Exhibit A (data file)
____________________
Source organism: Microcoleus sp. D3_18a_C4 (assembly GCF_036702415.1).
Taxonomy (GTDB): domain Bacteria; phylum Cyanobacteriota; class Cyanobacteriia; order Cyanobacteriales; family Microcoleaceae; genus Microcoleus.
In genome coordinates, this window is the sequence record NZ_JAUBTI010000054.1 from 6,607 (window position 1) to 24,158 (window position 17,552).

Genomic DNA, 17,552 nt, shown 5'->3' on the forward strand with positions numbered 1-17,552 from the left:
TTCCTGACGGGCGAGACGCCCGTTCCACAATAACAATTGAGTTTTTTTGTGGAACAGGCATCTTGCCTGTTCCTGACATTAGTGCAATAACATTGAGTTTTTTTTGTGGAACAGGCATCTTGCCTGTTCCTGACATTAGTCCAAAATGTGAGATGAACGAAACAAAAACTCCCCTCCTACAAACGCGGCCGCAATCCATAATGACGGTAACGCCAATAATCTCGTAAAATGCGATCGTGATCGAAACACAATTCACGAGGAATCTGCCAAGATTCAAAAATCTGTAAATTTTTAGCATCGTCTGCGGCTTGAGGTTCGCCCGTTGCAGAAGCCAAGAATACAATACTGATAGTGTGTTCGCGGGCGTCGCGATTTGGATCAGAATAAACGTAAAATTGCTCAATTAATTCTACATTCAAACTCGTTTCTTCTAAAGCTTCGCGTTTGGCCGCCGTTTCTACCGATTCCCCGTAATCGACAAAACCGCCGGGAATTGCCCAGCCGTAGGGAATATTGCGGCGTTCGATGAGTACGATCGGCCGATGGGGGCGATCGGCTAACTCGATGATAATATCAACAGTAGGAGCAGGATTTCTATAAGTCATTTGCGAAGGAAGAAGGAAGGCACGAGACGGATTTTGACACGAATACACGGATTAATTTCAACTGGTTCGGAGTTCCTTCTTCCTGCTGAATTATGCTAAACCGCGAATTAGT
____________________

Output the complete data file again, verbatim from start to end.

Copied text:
Source organism: Microcoleus sp. D3_18a_C4 (assembly GCF_036702415.1).
Taxonomy (GTDB): domain Bacteria; phylum Cyanobacteriota; class Cyanobacteriia; order Cyanobacteriales; family Microcoleaceae; genus Microcoleus.
In genome coordinates, this window is the sequence record NZ_JAUBTI010000054.1 from 6,607 (window position 1) to 24,158 (window position 17,552).

Genomic DNA, 17,552 nt, shown 5'->3' on the forward strand with positions numbered 1-17,552 from the left:
TTCCTGACGGGCGAGACGCCCGTTCCACAATAACAATTGAGTTTTTTTGTGGAACAGGCATCTTGCCTGTTCCTGACATTAGTGCAATAACATTGAGTTTTTTTTGTGGAACAGGCATCTTGCCTGTTCCTGACATTAGTCCAAAATGTGAGATGAACGAAACAAAAACTCCCCTCCTACAAACGCGGCCGCAATCCATAATGACGGTAACGCCAATAATCTCGTAAAATGCGATCGTGATCGAAACACAATTCACGAGGAATCTGCCAAGATTCAAAAATCTGTAAATTTTTAGCATCGTCTGCGGCTTGAGGTTCGCCCGTTGCAGAAGCCAAGAATACAATACTGATAGTGTGTTCGCGGGCGTCGCGATTTGGATCAGAATAAACGTAAAATTGCTCAATTAATTCTACATTCAAACTCGTTTCTTCTAAAGCTTCGCGTTTGGCCGCCGTTTCTACCGATTCCCCGTAATCGACAAAACCGCCGGGAATTGCCCAGCCGTAGGGAATATTGCGGCGTTCGATGAGTACGATCGGCCGATGGGGGCGATCGGCTAACTCGATGATAATATCAACAGTAGGAGCAGGATTTCTATAAGTCATTTGCGAAGGAAGAAGGAAGGCACGAGACGGATTTTGACACGAATACACGGATTAATTTCAACTGGTTCGGAGTTCCTTCTTCCTGCTGAATTATGCTAAACCGCGAATTAGT